Bergkamp Snr was able to find space behind the strikers and use those gaps to devastating effect thanks to his excellent close control, lightning-fast brain, and his ability to pull off some mesmerising strikes, such as his legendary goal at Newcastle in 2002, where he span 180 degrees past Nikos Dabizas with a bewildering first touch before slotting into the corner.
The 22-year-old had spent nine years with Dutch second-tier side Almere City until July
And while his son has some way to go before matching his 301 professional career goals, clips on Mitchel’s Instagram certainly seem to demonstrate that he has a touch of finesse about him.
A clip of him from July 2017 shows the kind of coolness in front of goal you would expect, chipping the ball over the advancing keeper after being played in one versus one.
Meanwhile, another clip shows him lashing home a drive on the half volley for his hat-trick in an 8-0 victory against fourth-tier side BW Barendrecht.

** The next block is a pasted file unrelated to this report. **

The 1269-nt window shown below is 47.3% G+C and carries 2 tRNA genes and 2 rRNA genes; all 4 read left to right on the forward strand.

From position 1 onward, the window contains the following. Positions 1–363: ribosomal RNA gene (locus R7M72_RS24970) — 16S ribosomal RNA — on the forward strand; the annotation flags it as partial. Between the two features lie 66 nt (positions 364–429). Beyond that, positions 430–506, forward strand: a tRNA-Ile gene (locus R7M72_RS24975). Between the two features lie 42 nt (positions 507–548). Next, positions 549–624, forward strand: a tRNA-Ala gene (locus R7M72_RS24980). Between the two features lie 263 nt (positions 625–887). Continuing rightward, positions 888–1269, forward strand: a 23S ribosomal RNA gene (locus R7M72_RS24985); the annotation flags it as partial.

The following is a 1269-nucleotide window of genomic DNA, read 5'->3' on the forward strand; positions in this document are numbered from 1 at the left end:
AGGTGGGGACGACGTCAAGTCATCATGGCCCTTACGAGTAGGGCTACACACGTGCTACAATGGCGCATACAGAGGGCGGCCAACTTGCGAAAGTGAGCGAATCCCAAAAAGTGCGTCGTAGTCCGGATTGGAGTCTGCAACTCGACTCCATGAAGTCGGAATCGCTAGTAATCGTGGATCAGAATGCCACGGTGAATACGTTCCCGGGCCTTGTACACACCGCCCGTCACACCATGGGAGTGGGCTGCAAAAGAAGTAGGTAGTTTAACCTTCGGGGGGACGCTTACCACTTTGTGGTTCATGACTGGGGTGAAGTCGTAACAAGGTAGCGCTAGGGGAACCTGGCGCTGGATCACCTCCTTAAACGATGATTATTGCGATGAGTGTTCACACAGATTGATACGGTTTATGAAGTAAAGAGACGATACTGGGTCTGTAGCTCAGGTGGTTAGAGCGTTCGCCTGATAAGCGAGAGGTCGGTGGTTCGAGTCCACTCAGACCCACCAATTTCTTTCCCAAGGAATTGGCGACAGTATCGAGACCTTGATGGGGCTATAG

A post shared by Mitchel Bergkamp (@mitchelbergkamp)
The attacking midfielder has yet to make his senior debut despite nine years with Almere City
His father’s experience at Arsenal also meant he saw the very best at work, telling ELF Voetbal last year: ‘I often sat in the stadium [Highbury] in the corner.
‘On days when there were no games, I got close to the players. From our house I went to the training complex, a bit away from the stadium. There I watched the workouts. I stood there as a boy talking to Thierry Henry and Patrick Vieira.’
He certainly seems therefore to carry a bit of the swagger that Bergkamp demonstrated with Arsene Wenger’s ‘Invincibles’, but as he admitted after joining Watford earlier this week, the hard work really has only just begun.
A post shared by Mitchel Bergkamp (@mitchelbergkamp)
Where else has he had opportunities?
Unsurprisingly given the family links to Arsenal, Mitchel had a trial with the Gunners in October last year.
The 22-year-old was invited to the club’s London Colney base and spent a week with their U23s, now led by former first-team assistant coach Steve Bould.
Arsenal however did not go ahead and offer a contract, despite the lack of experienced players at U23 level at the club at that time, with many of those eligible having been sent out on loan.